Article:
In years past, scientists and other forward-looking individuals foreshadowed the profound impact of a global pandemic, and the ramifications to our modern economies and individuals alike if such a scenario were to happen.
Hello 2020. An auspicious sounding year simply by the alliteration of the pronunciation, and the double-meaning suggesting “clarity”. If anything, this year has provided no clarity on what lies ahead for anyone around the globe, and yet gives great clarity that ideas and innovation will be the new “normal” in the future and beyond.
In healthcare, hospitals and physicians alike … in every type of practice and in every corner of the world … have been faced with challenges that were not modeled in medical school or recurrent training. And yet, through it all, the systems and the professionals have proven resilient and ready. In particular, physicians and medical professionals have truly embraced modern technology by incorporating virtual visits into their daily routine. With “necessity being the mother of invention”, private practices have “seen” patients through web-streaming platforms to offset the impact of empty waiting rooms and appointment calendars. Thus far, anecdotal feedback suggests this approach is working well for many.
However, when we go back to “normal”, is this approach scalable and sustainable? What does healthcare look like in a year … or five years … or in a decade? Patient needs and demand will continue, and concurrently the readiness of all healthcare services around the globe will change and perhaps advance … and that likely means an ongoing if not higher cost to support the new normal. Physicians, practices and hospital systems very soon will need to start planning – and implementing – new methods, new ideas, new platforms that help them maintain existing patient relationships while also providing an attractive solution to new patients who seek medical care. In the United States, patient-centric care incentives and penalties likely will remain, but there will also be a priority focus for hospitals and physician practices to capture and serve patient demand. Simply put, healthcare will need to focus on the revenue side of the business early in the new normal.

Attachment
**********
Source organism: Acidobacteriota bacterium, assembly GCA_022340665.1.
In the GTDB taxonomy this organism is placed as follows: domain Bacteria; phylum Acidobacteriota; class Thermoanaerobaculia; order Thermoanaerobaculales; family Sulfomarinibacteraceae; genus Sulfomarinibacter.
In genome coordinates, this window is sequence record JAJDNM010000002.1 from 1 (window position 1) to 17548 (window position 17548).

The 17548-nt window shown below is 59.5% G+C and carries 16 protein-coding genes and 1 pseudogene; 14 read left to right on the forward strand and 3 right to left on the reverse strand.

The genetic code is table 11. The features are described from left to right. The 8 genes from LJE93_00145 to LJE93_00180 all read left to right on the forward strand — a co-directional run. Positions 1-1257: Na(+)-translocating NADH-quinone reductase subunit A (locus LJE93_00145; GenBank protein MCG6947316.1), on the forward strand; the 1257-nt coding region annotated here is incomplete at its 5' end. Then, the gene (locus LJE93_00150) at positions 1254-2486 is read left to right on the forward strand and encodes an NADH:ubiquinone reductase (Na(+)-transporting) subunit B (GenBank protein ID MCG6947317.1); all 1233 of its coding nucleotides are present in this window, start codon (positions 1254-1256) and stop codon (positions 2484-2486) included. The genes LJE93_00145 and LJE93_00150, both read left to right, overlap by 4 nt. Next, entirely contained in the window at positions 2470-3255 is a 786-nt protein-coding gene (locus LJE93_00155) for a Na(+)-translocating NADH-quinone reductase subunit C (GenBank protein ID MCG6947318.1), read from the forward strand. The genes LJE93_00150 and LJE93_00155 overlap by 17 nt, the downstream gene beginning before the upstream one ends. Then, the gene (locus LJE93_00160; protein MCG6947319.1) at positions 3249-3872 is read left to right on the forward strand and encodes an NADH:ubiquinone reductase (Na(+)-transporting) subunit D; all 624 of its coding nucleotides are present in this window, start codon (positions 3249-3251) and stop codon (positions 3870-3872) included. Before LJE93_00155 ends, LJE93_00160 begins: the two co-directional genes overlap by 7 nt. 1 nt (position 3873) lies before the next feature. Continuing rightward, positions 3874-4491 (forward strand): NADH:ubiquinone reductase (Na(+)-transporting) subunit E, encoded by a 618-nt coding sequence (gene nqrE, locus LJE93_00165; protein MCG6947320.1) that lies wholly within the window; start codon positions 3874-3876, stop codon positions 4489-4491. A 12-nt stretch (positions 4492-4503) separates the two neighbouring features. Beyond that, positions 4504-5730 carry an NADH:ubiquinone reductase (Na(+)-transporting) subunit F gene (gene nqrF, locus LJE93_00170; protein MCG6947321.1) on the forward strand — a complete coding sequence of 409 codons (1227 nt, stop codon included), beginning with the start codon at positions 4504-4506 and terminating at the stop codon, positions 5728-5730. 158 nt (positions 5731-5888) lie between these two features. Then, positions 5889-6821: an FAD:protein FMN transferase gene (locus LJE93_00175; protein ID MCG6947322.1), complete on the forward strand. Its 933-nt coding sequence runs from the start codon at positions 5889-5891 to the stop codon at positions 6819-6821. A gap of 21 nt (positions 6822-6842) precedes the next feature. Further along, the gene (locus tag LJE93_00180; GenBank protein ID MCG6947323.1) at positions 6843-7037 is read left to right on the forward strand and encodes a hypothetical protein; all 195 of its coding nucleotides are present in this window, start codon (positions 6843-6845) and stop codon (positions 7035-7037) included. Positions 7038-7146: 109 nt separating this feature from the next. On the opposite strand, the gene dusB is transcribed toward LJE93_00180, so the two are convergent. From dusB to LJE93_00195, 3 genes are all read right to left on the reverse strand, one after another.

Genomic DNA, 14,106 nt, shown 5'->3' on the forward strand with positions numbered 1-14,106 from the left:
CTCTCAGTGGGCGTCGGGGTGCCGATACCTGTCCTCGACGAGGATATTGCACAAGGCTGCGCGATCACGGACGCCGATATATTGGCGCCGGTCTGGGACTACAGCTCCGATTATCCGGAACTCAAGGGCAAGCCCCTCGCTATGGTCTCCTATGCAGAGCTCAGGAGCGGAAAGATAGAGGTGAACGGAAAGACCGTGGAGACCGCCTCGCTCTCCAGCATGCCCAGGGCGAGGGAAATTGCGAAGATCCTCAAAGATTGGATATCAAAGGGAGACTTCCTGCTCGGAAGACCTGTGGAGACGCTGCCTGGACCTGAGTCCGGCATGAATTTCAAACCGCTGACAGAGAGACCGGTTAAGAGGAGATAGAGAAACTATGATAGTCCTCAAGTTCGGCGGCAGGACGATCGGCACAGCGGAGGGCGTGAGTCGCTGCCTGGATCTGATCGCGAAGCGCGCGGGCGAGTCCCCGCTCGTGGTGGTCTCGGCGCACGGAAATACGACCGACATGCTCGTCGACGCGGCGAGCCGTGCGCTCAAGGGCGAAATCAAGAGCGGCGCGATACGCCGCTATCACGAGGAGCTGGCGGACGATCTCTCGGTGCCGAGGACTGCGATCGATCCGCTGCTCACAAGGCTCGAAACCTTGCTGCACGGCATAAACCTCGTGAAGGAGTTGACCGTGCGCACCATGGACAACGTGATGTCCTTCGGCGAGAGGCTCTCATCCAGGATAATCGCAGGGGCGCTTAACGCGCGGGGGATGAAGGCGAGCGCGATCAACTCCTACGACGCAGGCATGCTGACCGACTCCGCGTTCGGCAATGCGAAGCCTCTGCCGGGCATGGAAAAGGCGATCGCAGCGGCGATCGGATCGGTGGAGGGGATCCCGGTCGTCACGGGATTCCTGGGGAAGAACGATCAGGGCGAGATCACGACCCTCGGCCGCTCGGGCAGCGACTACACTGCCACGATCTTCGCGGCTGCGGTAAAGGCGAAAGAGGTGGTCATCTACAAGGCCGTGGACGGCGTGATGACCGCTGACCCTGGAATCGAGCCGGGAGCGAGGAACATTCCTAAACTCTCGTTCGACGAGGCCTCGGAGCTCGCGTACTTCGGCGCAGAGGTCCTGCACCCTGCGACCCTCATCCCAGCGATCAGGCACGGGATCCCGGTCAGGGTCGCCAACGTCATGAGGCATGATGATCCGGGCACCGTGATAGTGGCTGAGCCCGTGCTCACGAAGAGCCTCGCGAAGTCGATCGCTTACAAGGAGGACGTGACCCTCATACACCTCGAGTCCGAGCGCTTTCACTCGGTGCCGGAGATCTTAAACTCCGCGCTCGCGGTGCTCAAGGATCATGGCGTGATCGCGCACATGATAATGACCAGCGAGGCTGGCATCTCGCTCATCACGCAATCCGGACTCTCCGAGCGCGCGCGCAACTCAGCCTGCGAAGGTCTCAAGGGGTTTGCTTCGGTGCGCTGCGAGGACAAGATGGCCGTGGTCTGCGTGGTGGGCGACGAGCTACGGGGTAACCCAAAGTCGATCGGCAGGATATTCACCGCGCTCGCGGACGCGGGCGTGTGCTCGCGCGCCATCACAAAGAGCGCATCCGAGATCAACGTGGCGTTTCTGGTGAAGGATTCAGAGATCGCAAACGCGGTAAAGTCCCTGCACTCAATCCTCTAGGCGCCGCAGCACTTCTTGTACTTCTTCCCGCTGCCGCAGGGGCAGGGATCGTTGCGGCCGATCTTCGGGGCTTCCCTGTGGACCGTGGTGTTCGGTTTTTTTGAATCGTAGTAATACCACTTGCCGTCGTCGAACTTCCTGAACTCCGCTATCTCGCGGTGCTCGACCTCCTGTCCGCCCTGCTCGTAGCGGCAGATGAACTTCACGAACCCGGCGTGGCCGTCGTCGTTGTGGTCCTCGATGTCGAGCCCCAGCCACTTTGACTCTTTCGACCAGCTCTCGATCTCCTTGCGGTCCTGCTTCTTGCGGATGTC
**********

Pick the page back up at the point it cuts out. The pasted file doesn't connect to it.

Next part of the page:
And to ensure that hospitals and practices are considered and selected, timely, effective communication is essential. Traditional and digital marketing activities will help bolster a focus on revenue, but direct patient conversations will greatly influence the selection of providers and facilities for individual medical needs.
And that’s where PREMEDEX can help. Our team of highly trained clinical and non-clinical care coordinators talk with thousands of patients every day. And with our robust Patient Manager and Remote Care Manager cloud-based platforms, our professionals can collaborate easily and seamlessly with your on-staff nursing teams to provide the highest level of quality patient care.
Contact PREMEDEX to see how you can plan for the future and be well-positioned for revenue growth in the new normal.